I wanted to pass on a few tips that I was given when I was preparing for my recent TED talk, after being honored with the TED Prize back in October 2012. It was 51% the most exhilarating professional experience of my life, 49% the scariest professional experience of my life.
Also, before you think my title is too ambitious, you should note that TED and the TEDx community is constantly adding new videos hourly. I’m not kidding! And since many of the reader of our blog are incredibly inspiring in their own right, it’s only a matter of time until someone will ask you to speak at TED/x.
Step 1: Watch the best TED talks on TED.com
This might be the single best thing to do before you start any preparation. These videos will give you a sense for the tone, style and format for the most successful and memorable talks by TED speakers. My favorite and their number one viewed video (at 16M views!) is the talk by Sir Ken Robinson. He exemplifies all the tenets I learnt from watching the top 20 talks:
- A great TED talk is a distillation of what you’ve learnt to date from all your previous life experiences, presented through the lens of your work
- A great TED talk isn’t simply a presentation of your business, your latest project or the people you represent. For the love of god, please DO NOT SELL!
- A great TED talk is based on a unique, personal insight or discovery about the world that you’ve come to understand, that can be made into generalizable knowledge
- A great TED talk isn’t just a platform to spout your own opinion
- A great TED talk is humble, even vulnerable at times
- A great TED talk isn’t boastful
- A great TED talk is storytelling at it’s best—unexpected, concrete, relatable
- A great TED talk isn’t just a presentation—it’s part conversation, part performance
Step 2: Watch the TED talk parodies
It’s a great service that the Onion has done to hopefully save future TED speakers, but I gotta say, I had no idea how helpful this step would prove to be. From the takeaways I mentioned above, one can really start to ratchet up the pressure to make your talk awesome. But on the road towards awesome, there’s a serious risk of taking yourself and your talk way too seriously with lots of faux-profundity, riddle with cringeworthy pauses and clumsy rhetoric.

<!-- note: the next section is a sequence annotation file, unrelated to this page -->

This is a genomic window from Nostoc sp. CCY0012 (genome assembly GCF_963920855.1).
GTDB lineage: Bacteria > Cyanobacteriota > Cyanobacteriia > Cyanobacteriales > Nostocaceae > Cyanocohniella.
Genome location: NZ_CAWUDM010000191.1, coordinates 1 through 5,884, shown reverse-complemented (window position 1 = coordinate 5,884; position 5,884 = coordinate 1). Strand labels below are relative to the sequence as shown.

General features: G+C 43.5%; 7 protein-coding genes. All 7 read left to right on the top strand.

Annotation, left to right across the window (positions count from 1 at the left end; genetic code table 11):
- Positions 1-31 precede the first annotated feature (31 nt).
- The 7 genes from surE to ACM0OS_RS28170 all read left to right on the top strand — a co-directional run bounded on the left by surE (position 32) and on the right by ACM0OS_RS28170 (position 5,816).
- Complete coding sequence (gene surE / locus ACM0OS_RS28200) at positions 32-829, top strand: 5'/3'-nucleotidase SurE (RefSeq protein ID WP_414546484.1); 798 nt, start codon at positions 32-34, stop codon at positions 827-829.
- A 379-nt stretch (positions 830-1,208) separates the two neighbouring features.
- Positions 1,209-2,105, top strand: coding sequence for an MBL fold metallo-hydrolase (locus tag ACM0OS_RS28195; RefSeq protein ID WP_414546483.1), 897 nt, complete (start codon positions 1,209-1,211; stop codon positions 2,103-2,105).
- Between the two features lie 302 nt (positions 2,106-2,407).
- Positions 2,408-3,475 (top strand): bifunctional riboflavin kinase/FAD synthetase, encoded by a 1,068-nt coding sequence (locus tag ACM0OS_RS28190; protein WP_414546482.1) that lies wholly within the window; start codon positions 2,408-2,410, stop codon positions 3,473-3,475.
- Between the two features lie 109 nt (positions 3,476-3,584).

Watch these parodies and then review with great self awareness. How self-important are you coming across? Make sure you have peers that are willing to call you out on your hubris—this might well prove to the hardest part as it’s hard to find people that will give you honest, objective feedback, especially if you’re kind-of-a-big-deal these days, as many TED speakers are. Seek these people out.
Step 3: Practice
The last time I felt as nervous before an event, was over 20 years ago when I was sitting my GCSE exams in high school (equivalent to the SATs). Memorizing my talk felt like I was cramming in a years worth of physics lessons in a day. It can appear that the best speakers are merely speaking off the top of their heads. They speak with such conviction and confidence that it’s hard to imagine that it was anything but said in the moment. But just like any good stand-up comic knows, making it look like you’re telling you a joke for the first time takes practicing it hundreds of times in advance. It appears seamless. And the only way I know to fake this level of seamlessness, was to practice saying the whole 18 minute talk, again and again and again. I must have practices it 50 times over, right up to the very last minute, standing on the wings of the stage before going on stage. There’s definitely moments in the beginning of my talk where my mind is remembering the next sentence just milliseconds before I say it—18 minutes is a surprisingly long time to speak when it’s from memory!
For all my sage advice, the proof is in pudding, so let me present my TED talk at the TEDxDePaulU event held at the beautiful Museum of Contemporary Art in April. Please let me know your thoughts on the tips above as well as how I well I did with my talk. I would appreciate the feedback!